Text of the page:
By Melanie Zanona and Gabby Orr, CNN
Donald Trump hasn’t said if he will run for president again, but that doesn’t seem to be stopping him from privately musing about his potential running mate if he does. The latest person to catch his eye: Rep. Elise Stefanik of New York, the moderate-turned-MAGA star who has developed a strong relationship with the former President, according to multiple GOP sources with direct knowledge of the matter.
While talk about a 2024 vice presidential pick is of course premature, conversations about adding Stefanik to a future Trump ticket have gained steam in recent weeks at Mar-a-Lago and in other Republican circles, sources said. Current and former advisers and others in Trump’s orbit have privately argued that the New York Republican, who replaced Rep. Liz Cheney as the no. 3 House Republican last year, is a fierce and loyal attack dog, and Trump would benefit from tapping a woman for vice president should he run again.
Two people familiar with the matter said Trump has been surveying close friends and allies on what they think of Stefanik, one of several Republican women he is possibly eyeing for the potential VP slot, though he has not ruled out a few male contenders, too. One of these people said the former President believes Stefanik has undergone a genuine transformation — leaving the moderate wing of the party to join its increasingly powerful “America First” flank.
“There is a part of Trump who thinks he needs a female VP. He definitely likes her, likely because of how effusive she is to him,” one Trump adviser said.
Chris Ruddy, a longtime friend of Trump’s, echoed a similar sentiment.
“President Trump thinks very highly of Elise Stefanik. … She has been talked about in circles close to him as a potential vice presidential,” he told CNN. “And there’s a feeling among a lot of people on the Republican side that they need to have a woman on the ticket this time.”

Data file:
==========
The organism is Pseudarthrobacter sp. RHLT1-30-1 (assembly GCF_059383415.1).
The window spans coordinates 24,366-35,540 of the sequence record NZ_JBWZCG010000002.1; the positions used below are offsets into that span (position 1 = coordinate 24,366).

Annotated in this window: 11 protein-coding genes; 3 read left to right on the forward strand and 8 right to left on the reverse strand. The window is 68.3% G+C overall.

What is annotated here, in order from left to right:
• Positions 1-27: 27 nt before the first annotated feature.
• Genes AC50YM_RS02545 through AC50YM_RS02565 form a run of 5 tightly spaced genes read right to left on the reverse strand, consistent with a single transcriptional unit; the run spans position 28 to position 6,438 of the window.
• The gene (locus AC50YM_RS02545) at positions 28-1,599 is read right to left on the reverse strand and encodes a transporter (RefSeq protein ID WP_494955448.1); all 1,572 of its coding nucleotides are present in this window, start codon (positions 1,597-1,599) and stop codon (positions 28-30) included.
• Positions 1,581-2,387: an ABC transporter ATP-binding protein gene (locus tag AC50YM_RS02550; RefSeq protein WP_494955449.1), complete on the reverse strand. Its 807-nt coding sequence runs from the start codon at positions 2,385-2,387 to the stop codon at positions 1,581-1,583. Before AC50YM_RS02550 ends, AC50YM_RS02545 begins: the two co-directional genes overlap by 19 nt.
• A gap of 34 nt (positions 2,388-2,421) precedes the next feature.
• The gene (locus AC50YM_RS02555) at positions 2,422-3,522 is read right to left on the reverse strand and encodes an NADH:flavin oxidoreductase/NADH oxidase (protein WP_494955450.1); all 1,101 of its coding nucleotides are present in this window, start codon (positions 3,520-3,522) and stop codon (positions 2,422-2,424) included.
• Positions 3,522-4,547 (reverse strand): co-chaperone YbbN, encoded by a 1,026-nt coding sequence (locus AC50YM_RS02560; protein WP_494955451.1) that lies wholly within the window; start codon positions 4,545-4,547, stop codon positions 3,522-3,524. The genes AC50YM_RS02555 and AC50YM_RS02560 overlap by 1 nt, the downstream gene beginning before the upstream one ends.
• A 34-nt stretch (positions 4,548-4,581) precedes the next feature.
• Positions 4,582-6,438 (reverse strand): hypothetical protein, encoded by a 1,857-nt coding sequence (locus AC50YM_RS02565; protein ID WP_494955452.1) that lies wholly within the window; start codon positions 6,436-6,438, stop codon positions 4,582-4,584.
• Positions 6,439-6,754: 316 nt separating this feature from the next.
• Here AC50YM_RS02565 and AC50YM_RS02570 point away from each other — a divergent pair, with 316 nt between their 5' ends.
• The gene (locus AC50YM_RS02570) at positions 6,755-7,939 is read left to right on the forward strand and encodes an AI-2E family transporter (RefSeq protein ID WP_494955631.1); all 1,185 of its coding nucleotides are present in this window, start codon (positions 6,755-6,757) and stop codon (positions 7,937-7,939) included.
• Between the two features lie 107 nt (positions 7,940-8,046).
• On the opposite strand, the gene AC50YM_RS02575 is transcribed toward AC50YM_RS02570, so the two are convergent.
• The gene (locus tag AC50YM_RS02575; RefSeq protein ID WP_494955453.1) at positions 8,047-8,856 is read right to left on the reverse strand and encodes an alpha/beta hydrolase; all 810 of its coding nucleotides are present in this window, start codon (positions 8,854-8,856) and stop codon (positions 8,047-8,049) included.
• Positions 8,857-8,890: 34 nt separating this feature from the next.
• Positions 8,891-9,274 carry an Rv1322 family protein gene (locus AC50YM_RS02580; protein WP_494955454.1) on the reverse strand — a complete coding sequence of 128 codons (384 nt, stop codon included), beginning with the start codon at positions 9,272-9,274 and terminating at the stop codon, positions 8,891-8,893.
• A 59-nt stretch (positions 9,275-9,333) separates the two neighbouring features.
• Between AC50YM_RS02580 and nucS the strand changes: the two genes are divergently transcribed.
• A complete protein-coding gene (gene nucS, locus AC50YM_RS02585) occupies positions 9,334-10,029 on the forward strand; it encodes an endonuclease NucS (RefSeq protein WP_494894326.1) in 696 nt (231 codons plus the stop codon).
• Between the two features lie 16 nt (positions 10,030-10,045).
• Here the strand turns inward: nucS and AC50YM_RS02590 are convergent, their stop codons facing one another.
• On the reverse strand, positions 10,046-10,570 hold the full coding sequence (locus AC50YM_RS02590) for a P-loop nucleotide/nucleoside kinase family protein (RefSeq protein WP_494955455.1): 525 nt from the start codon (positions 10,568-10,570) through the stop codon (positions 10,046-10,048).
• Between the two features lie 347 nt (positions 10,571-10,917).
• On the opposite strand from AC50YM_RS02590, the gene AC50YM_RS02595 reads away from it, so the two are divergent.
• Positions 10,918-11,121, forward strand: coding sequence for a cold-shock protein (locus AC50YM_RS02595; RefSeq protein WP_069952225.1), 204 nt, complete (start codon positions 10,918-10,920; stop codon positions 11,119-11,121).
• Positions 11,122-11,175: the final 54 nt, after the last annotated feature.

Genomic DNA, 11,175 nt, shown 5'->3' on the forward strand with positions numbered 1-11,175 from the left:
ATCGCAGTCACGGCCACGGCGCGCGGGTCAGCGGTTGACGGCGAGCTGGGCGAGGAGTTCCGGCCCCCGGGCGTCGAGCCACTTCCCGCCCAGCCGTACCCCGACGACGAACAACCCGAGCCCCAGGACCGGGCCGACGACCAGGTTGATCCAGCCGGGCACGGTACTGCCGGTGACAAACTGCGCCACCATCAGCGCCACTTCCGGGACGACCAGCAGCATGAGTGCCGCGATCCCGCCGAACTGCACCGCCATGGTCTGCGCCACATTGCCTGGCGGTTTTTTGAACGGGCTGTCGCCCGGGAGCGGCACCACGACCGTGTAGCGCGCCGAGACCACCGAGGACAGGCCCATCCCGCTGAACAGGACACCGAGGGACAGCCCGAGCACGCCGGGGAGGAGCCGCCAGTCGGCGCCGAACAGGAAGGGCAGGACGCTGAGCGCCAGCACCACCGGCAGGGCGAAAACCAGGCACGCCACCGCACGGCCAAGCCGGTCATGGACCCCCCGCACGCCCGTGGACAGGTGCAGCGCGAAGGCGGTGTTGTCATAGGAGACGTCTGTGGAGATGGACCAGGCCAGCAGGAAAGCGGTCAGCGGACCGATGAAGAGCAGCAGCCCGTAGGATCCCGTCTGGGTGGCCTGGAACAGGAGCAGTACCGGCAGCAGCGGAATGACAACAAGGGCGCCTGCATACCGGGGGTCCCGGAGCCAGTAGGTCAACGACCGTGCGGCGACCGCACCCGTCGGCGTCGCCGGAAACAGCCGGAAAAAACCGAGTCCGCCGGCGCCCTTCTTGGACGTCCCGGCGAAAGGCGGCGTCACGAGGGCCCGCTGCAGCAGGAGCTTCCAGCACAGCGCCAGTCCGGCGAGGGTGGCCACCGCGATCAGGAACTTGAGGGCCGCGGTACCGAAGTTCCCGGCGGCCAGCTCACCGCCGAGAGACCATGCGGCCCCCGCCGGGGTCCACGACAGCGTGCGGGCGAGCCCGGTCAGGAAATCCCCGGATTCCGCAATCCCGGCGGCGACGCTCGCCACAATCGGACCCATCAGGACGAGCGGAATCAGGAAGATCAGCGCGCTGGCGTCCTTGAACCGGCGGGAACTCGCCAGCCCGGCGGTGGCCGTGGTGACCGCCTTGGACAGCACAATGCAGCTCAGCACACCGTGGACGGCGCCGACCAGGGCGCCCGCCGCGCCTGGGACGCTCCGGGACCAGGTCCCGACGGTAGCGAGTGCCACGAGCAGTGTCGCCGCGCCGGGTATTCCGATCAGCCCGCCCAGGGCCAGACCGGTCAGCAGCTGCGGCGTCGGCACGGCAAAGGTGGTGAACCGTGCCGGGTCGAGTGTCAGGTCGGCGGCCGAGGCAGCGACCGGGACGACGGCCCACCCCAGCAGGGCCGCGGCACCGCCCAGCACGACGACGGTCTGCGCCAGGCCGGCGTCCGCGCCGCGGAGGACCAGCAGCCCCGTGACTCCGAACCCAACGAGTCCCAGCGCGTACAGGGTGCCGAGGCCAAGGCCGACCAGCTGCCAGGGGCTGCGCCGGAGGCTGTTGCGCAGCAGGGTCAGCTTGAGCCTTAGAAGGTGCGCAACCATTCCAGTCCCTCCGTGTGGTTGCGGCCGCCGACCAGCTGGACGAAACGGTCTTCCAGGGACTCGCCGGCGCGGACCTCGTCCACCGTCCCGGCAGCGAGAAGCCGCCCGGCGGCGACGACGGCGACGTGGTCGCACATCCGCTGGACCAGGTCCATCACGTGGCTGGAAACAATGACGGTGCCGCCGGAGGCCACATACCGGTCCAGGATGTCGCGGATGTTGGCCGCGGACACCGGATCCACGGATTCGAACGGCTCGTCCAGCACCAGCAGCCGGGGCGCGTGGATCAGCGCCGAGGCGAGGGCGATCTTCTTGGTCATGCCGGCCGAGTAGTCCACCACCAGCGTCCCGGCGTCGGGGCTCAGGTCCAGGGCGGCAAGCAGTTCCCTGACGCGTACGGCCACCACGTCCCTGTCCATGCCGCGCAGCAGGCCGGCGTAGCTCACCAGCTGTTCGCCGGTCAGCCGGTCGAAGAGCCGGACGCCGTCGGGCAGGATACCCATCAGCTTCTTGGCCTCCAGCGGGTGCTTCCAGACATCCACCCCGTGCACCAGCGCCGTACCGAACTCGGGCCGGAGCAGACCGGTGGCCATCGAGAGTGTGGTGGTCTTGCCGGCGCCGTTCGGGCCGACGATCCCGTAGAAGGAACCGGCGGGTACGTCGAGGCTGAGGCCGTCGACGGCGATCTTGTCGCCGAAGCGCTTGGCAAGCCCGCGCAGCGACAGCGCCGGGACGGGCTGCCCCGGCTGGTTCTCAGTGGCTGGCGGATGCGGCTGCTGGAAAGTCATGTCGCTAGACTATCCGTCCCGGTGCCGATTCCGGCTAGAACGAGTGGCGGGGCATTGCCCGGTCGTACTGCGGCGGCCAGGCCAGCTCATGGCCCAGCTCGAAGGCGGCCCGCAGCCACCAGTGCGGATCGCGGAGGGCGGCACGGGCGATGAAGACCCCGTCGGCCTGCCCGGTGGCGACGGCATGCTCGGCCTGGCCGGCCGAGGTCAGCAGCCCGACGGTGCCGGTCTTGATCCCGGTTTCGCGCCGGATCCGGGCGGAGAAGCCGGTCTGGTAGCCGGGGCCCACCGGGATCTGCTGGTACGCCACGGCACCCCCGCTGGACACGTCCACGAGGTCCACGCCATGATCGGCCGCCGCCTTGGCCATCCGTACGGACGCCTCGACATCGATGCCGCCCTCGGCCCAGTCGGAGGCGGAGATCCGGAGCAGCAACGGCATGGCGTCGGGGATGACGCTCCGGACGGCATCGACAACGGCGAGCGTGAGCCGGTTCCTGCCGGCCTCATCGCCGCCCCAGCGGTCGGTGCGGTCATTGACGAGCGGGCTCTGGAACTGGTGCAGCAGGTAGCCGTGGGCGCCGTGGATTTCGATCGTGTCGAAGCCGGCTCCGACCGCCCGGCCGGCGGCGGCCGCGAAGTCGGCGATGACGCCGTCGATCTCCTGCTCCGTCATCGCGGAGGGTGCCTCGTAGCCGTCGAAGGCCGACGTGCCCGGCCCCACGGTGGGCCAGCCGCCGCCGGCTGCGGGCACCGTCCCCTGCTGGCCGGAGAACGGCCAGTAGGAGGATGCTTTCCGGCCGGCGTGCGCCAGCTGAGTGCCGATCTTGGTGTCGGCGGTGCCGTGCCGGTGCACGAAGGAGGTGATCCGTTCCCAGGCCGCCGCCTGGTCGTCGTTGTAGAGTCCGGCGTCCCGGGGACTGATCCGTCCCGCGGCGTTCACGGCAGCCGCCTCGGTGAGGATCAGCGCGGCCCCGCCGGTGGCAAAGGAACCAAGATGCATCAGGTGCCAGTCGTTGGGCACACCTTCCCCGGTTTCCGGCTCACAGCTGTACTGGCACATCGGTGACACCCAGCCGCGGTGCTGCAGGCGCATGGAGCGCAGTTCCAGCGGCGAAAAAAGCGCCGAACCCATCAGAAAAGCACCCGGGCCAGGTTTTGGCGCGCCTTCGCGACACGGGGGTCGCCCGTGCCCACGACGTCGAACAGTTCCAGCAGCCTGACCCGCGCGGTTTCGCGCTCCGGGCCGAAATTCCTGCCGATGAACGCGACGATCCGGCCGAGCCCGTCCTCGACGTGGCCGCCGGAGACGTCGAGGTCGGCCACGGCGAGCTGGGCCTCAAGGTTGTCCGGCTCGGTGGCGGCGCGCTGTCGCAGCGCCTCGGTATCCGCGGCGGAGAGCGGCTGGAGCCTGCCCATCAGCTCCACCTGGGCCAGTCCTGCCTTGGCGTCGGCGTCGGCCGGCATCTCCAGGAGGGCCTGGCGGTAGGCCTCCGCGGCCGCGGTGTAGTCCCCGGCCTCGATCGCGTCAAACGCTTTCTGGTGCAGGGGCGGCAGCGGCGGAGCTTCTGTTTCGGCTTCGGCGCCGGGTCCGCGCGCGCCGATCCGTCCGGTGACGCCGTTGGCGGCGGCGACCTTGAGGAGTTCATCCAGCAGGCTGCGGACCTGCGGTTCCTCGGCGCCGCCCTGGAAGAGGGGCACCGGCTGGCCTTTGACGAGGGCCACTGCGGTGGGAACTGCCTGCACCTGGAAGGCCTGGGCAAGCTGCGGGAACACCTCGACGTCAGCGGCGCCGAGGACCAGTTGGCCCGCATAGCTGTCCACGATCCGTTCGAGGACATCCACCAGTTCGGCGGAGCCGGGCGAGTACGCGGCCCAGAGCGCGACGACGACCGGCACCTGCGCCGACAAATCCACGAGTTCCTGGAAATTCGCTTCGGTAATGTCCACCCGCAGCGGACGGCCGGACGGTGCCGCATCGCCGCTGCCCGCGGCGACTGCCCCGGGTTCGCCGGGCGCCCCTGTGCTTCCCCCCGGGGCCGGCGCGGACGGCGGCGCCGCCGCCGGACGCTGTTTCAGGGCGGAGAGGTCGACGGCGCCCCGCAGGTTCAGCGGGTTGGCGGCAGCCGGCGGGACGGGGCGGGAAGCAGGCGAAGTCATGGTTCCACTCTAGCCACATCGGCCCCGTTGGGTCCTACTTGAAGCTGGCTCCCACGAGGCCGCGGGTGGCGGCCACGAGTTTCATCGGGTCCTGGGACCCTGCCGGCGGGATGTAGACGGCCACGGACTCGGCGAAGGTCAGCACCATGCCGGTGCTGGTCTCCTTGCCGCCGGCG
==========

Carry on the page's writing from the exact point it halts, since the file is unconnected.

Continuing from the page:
It’s unclear whether Stefanik would be interested in serving as Trump’s running mate, but it’s clear she has ambitions beyond on her current role in leadership: she has been eyeing the GOP whip job if Republicans win the House majority next year. She could also make a play for the top spot on the House Education and Labor Committee, according to GOP lawmakers familiar with Stefanik’s thinking. Having Trump’s support could boost Stefanik in whatever she decides to do, especially inside a conference that is still deferential to the ex-President.
Stefanik’s camp, however, said in a statement to CNN that she is solely focused on her job as conference chair, representing her district and helping win back the majority.
“Congresswoman Stefanik is 100% focused on serving New York’s 21st Congressional District and as House Republican Conference Chair helping lead the efforts to take back the House in 2022 to fire Nancy Pelosi once and for all to save America,” said Alex DeGrasse, a senior adviser to Stefanik.
The early discussions could be a signal that Trump is getting more serious about launching a White House bid. But Trump is also known to relish a lengthy tryout process that mimics “The Apprentice,” where contenders are vying for his affection. Dozens of 2022 Republican have already encountered this approach in their quests for his endorsement this election cycle.
Plus, Trump has been trying to stay relevant by his racking up a string of victories in the midterms — especially after suffering his most stinging rebuke yet in the Georgia GOP gubernatorial primary this week, where his candidate, former Sen. David Perdue, lost to Gov. Brian Kemp, who refused to overturn the state’s 2020 election results.
Stefanik’s addition to an informal list of potential running mates, which will certainly be in flux over the next two years, comes as her stock has been rising in Trumpworld.